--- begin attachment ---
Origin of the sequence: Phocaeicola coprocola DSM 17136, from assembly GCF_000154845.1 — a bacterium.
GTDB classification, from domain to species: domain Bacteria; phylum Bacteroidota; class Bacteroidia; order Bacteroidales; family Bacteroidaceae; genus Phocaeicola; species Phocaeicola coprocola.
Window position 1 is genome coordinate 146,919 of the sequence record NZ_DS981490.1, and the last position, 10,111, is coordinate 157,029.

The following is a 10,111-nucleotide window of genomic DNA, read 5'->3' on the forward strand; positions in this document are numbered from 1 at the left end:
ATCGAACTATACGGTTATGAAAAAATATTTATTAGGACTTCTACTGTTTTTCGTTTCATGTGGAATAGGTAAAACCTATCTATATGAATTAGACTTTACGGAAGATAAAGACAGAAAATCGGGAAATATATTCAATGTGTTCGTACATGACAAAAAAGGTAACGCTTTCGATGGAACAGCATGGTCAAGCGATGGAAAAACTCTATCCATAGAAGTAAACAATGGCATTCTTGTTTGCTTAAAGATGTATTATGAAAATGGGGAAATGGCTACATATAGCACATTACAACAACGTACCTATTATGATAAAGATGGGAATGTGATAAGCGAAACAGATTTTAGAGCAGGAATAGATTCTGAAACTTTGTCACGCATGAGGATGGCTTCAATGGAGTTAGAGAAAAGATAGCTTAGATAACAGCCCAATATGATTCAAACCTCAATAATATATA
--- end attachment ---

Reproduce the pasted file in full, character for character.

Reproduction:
Origin of the sequence: Phocaeicola coprocola DSM 17136, from assembly GCF_000154845.1 — a bacterium.
GTDB classification, from domain to species: domain Bacteria; phylum Bacteroidota; class Bacteroidia; order Bacteroidales; family Bacteroidaceae; genus Phocaeicola; species Phocaeicola coprocola.
Window position 1 is genome coordinate 146,919 of the sequence record NZ_DS981490.1, and the last position, 10,111, is coordinate 157,029.

The following is a 10,111-nucleotide window of genomic DNA, read 5'->3' on the forward strand; positions in this document are numbered from 1 at the left end:
ATCGAACTATACGGTTATGAAAAAATATTTATTAGGACTTCTACTGTTTTTCGTTTCATGTGGAATAGGTAAAACCTATCTATATGAATTAGACTTTACGGAAGATAAAGACAGAAAATCGGGAAATATATTCAATGTGTTCGTACATGACAAAAAAGGTAACGCTTTCGATGGAACAGCATGGTCAAGCGATGGAAAAACTCTATCCATAGAAGTAAACAATGGCATTCTTGTTTGCTTAAAGATGTATTATGAAAATGGGGAAATGGCTACATATAGCACATTACAACAACGTACCTATTATGATAAAGATGGGAATGTGATAAGCGAAACAGATTTTAGAGCAGGAATAGATTCTGAAACTTTGTCACGCATGAGGATGGCTTCAATGGAGTTAGAGAAAAGATAGCTTAGATAACAGCCCAATATGATTCAAACCTCAATAATATATA